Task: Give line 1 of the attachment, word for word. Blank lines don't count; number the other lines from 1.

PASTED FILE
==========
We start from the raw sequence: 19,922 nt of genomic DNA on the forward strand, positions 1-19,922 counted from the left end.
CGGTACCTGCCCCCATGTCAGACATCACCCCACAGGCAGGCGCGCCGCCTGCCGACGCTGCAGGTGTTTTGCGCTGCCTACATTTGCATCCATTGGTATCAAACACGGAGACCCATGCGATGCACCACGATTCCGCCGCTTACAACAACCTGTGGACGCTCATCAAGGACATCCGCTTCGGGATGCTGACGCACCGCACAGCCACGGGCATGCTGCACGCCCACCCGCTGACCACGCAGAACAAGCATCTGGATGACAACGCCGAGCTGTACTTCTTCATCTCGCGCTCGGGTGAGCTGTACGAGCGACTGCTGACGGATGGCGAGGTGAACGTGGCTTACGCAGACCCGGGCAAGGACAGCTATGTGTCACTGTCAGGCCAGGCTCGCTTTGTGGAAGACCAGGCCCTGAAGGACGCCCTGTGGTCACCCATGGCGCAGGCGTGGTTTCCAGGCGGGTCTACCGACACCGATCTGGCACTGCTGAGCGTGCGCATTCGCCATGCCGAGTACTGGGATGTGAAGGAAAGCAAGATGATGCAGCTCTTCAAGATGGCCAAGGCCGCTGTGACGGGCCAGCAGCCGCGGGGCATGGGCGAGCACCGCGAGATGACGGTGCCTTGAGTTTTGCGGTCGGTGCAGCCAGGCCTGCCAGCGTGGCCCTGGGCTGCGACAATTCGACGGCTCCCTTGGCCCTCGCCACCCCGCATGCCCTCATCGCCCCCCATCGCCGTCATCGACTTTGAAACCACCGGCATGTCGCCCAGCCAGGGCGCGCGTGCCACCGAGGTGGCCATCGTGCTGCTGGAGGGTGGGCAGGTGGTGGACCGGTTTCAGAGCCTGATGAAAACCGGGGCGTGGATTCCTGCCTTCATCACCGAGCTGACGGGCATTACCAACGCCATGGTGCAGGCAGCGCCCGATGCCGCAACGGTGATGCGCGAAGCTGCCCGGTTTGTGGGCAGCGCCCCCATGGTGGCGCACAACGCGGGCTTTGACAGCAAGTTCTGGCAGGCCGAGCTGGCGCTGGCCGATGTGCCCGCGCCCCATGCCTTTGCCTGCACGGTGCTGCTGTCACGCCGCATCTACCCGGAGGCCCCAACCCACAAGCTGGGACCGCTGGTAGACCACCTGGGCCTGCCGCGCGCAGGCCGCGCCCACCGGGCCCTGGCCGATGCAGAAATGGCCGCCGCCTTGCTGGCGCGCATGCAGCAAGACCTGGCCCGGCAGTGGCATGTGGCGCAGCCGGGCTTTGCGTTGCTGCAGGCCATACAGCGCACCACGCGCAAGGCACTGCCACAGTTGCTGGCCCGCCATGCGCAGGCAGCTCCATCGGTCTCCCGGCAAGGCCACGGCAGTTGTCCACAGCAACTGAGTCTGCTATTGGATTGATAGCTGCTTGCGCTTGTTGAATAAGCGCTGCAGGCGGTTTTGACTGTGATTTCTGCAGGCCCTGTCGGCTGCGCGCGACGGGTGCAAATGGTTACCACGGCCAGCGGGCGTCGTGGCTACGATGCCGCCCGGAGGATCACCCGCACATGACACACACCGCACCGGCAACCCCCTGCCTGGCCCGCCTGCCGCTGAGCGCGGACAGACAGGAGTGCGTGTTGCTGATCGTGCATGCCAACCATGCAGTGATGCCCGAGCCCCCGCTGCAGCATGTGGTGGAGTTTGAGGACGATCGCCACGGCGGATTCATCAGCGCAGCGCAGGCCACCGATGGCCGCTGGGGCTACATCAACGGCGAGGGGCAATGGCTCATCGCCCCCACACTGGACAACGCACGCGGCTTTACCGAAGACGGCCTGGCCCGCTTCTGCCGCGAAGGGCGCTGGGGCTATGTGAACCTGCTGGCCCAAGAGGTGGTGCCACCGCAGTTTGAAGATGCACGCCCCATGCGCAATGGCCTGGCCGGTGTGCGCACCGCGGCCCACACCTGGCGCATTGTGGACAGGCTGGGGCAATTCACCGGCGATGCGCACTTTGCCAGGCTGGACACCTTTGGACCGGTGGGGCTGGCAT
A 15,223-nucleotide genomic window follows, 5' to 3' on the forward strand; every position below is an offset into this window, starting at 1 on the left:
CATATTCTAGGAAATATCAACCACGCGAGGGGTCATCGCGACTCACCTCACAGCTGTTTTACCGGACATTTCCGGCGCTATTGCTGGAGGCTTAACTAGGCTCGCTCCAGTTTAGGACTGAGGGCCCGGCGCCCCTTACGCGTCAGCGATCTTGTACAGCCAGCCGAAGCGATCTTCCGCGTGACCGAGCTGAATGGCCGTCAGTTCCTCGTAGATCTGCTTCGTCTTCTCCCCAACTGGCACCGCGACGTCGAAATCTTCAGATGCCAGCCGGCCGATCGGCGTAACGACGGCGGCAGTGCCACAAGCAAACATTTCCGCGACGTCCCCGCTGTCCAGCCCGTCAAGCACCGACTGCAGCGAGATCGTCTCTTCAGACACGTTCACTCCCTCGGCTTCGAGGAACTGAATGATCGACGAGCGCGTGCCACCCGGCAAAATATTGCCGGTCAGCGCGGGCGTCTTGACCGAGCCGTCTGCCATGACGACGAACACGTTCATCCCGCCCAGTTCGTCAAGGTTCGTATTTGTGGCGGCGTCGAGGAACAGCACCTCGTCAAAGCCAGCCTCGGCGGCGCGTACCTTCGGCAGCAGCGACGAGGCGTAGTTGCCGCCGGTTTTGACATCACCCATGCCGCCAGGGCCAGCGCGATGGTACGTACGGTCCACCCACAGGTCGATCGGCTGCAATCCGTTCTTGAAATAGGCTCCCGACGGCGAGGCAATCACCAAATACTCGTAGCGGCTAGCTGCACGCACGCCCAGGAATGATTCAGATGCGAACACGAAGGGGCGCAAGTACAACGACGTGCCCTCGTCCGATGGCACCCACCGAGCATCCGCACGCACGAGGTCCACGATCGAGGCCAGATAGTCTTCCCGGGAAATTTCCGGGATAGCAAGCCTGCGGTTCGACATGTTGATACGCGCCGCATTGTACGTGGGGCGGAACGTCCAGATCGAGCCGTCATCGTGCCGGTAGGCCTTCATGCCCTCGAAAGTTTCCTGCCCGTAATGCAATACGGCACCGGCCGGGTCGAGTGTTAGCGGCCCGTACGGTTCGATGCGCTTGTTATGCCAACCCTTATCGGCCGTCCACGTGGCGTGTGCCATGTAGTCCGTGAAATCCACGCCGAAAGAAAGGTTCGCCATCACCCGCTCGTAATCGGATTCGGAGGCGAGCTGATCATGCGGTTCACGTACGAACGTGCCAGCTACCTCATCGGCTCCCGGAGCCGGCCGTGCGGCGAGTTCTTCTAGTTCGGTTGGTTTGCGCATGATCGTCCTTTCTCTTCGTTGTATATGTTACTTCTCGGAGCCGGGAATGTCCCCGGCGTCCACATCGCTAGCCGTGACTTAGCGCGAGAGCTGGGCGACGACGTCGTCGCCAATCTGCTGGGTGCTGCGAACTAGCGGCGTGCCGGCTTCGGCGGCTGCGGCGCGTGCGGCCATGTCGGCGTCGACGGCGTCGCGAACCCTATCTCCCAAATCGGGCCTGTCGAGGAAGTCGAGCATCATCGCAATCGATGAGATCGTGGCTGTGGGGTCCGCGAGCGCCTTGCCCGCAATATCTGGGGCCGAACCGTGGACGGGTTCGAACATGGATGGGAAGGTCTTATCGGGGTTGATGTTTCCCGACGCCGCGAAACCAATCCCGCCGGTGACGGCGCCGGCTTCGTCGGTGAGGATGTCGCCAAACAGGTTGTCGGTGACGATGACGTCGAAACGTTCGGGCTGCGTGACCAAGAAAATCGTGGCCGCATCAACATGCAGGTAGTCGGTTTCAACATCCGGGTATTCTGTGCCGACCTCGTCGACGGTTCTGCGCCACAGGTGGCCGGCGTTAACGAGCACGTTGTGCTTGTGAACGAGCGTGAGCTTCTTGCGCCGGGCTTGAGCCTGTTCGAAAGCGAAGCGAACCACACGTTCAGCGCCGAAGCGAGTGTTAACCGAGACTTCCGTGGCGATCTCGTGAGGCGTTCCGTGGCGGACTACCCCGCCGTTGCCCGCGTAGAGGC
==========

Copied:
We start from the raw sequence: 19,922 nt of genomic DNA on the forward strand, positions 1-19,922 counted from the left end.